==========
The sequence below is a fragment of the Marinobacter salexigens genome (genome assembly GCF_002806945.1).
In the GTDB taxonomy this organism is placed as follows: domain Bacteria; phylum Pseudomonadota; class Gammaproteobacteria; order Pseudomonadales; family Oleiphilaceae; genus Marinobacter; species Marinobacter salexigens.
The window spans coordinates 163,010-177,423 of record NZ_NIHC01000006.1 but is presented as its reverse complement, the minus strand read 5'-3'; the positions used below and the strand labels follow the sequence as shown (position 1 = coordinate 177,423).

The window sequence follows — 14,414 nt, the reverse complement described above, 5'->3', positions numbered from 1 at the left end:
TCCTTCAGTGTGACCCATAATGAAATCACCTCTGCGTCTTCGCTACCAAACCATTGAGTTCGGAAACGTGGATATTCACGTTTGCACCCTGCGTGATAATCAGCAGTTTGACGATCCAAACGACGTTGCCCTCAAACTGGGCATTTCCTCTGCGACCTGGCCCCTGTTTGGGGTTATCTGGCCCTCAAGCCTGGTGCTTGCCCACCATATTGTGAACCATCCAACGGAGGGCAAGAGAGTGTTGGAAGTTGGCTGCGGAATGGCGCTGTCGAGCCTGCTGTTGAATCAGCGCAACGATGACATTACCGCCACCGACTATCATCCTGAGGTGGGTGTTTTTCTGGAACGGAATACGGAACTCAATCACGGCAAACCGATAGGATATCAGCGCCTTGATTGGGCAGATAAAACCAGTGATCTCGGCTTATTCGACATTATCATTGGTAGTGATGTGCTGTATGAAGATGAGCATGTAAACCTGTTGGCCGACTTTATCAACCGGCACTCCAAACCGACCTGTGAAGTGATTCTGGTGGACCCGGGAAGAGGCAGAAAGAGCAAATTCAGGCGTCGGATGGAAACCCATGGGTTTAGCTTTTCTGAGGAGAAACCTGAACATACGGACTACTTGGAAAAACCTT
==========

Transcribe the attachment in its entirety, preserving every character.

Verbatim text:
The sequence below is a fragment of the Marinobacter salexigens genome (genome assembly GCF_002806945.1).
In the GTDB taxonomy this organism is placed as follows: domain Bacteria; phylum Pseudomonadota; class Gammaproteobacteria; order Pseudomonadales; family Oleiphilaceae; genus Marinobacter; species Marinobacter salexigens.
The window spans coordinates 163,010-177,423 of record NZ_NIHC01000006.1 but is presented as its reverse complement, the minus strand read 5'-3'; the positions used below and the strand labels follow the sequence as shown (position 1 = coordinate 177,423).

The window sequence follows — 14,414 nt, the reverse complement described above, 5'->3', positions numbered from 1 at the left end:
TCCTTCAGTGTGACCCATAATGAAATCACCTCTGCGTCTTCGCTACCAAACCATTGAGTTCGGAAACGTGGATATTCACGTTTGCACCCTGCGTGATAATCAGCAGTTTGACGATCCAAACGACGTTGCCCTCAAACTGGGCATTTCCTCTGCGACCTGGCCCCTGTTTGGGGTTATCTGGCCCTCAAGCCTGGTGCTTGCCCACCATATTGTGAACCATCCAACGGAGGGCAAGAGAGTGTTGGAAGTTGGCTGCGGAATGGCGCTGTCGAGCCTGCTGTTGAATCAGCGCAACGATGACATTACCGCCACCGACTATCATCCTGAGGTGGGTGTTTTTCTGGAACGGAATACGGAACTCAATCACGGCAAACCGATAGGATATCAGCGCCTTGATTGGGCAGATAAAACCAGTGATCTCGGCTTATTCGACATTATCATTGGTAGTGATGTGCTGTATGAAGATGAGCATGTAAACCTGTTGGCCGACTTTATCAACCGGCACTCCAAACCGACCTGTGAAGTGATTCTGGTGGACCCGGGAAGAGGCAGAAAGAGCAAATTCAGGCGTCGGATGGAAACCCATGGGTTTAGCTTTTCTGAGGAGAAACCTGAACATACGGACTACTTGGAAAAACCTT